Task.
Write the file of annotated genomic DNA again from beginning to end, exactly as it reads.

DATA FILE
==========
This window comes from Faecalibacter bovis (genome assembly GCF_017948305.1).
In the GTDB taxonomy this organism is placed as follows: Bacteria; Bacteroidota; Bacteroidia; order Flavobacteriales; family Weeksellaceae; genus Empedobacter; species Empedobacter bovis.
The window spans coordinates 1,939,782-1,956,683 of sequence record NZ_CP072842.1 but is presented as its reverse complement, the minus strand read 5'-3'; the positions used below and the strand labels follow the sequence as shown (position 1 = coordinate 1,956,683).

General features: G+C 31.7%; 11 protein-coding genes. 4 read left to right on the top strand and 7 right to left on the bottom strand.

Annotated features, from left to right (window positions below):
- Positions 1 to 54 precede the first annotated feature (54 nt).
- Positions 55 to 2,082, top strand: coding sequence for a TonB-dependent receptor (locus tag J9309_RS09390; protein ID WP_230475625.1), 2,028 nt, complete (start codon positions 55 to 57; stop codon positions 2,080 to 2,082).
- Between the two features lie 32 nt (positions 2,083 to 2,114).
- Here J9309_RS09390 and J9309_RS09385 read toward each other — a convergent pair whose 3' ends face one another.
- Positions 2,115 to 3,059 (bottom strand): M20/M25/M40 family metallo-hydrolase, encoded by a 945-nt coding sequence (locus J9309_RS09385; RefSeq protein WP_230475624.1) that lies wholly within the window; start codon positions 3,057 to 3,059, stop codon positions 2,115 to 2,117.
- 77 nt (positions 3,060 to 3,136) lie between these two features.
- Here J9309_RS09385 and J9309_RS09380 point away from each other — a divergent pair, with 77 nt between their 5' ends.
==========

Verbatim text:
This window comes from Faecalibacter bovis (genome assembly GCF_017948305.1).
In the GTDB taxonomy this organism is placed as follows: Bacteria; Bacteroidota; Bacteroidia; order Flavobacteriales; family Weeksellaceae; genus Empedobacter; species Empedobacter bovis.
The window spans coordinates 1,939,782-1,956,683 of sequence record NZ_CP072842.1 but is presented as its reverse complement, the minus strand read 5'-3'; the positions used below and the strand labels follow the sequence as shown (position 1 = coordinate 1,956,683).

General features: G+C 31.7%; 11 protein-coding genes. 4 read left to right on the top strand and 7 right to left on the bottom strand.

Annotated features, from left to right (window positions below):
- Positions 1 to 54 precede the first annotated feature (54 nt).
- Positions 55 to 2,082, top strand: coding sequence for a TonB-dependent receptor (locus tag J9309_RS09390; protein ID WP_230475625.1), 2,028 nt, complete (start codon positions 55 to 57; stop codon positions 2,080 to 2,082).
- Between the two features lie 32 nt (positions 2,083 to 2,114).
- Here J9309_RS09390 and J9309_RS09385 read toward each other — a convergent pair whose 3' ends face one another.
- Positions 2,115 to 3,059 (bottom strand): M20/M25/M40 family metallo-hydrolase, encoded by a 945-nt coding sequence (locus J9309_RS09385; RefSeq protein WP_230475624.1) that lies wholly within the window; start codon positions 3,057 to 3,059, stop codon positions 2,115 to 2,117.
- 77 nt (positions 3,060 to 3,136) lie between these two features.
- Here J9309_RS09385 and J9309_RS09380 point away from each other — a divergent pair, with 77 nt between their 5' ends.